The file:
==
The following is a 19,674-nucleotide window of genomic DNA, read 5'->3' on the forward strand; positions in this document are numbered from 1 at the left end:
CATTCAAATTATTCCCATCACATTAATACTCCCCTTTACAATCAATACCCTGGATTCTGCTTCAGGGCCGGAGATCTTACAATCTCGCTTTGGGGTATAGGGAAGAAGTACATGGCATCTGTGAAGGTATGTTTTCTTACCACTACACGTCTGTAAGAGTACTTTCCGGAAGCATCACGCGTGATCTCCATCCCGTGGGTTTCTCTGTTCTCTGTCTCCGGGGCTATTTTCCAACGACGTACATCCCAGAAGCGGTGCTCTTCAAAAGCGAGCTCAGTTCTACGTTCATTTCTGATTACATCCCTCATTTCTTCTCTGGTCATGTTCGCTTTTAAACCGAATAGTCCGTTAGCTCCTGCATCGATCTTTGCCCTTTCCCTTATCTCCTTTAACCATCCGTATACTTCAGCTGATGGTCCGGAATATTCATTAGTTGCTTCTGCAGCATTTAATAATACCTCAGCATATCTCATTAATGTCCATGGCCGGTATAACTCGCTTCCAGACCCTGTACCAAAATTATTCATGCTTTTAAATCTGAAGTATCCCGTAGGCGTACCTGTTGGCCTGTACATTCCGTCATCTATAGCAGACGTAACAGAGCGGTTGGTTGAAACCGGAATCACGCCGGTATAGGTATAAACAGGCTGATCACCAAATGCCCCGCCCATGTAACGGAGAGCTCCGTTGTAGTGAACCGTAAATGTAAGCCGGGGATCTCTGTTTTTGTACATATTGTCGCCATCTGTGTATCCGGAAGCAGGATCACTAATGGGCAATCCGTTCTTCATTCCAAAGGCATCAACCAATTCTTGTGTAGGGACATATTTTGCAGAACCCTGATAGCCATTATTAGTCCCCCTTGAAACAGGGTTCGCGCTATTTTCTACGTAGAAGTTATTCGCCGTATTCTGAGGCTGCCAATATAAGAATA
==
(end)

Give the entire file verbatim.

The following is a 19,674-nucleotide window of genomic DNA, read 5'->3' on the forward strand; positions in this document are numbered from 1 at the left end:
CATTCAAATTATTCCCATCACATTAATACTCCCCTTTACAATCAATACCCTGGATTCTGCTTCAGGGCCGGAGATCTTACAATCTCGCTTTGGGGTATAGGGAAGAAGTACATGGCATCTGTGAAGGTATGTTTTCTTACCACTACACGTCTGTAAGAGTACTTTCCGGAAGCATCACGCGTGATCTCCATCCCGTGGGTTTCTCTGTTCTCTGTCTCCGGGGCTATTTTCCAACGACGTACATCCCAGAAGCGGTGCTCTTCAAAAGCGAGCTCAGTTCTACGTTCATTTCTGATTACATCCCTCATTTCTTCTCTGGTCATGTTCGCTTTTAAACCGAATAGTCCGTTAGCTCCTGCATCGATCTTTGCCCTTTCCCTTATCTCCTTTAACCATCCGTATACTTCAGCTGATGGTCCGGAATATTCATTAGTTGCTTCTGCAGCATTTAATAATACCTCAGCATATCTCATTAATGTCCATGGCCGGTATAACTCGCTTCCAGACCCTGTACCAAAATTATTCATGCTTTTAAATCTGAAGTATCCCGTAGGCGTACCTGTTGGCCTGTACATTCCGTCATCTATAGCAGACGTAACAGAGCGGTTGGTTGAAACCGGAATCACGCCGGTATAGGTATAAACAGGCTGATCACCAAATGCCCCGCCCATGTAACGGAGAGCTCCGTTGTAGTGAACCGTAAATGTAAGCCGGGGATCTCTGTTTTTGTACATATTGTCGCCATCTGTGTATCCGGAAGCAGGATCACTAATGGGCAATCCGTTCTTCATTCCAAAGGCATCAACCAATTCTTGTGTAGGGACATATTTTGCAGAACCCTGATAGCCATTATTAGTCCCCCTTGAAACAGGGTTCGCGCTATTTTCTACGTAGAAGTTATTCGCCGTATTCTGAGGCTGCCAATATAAGAATA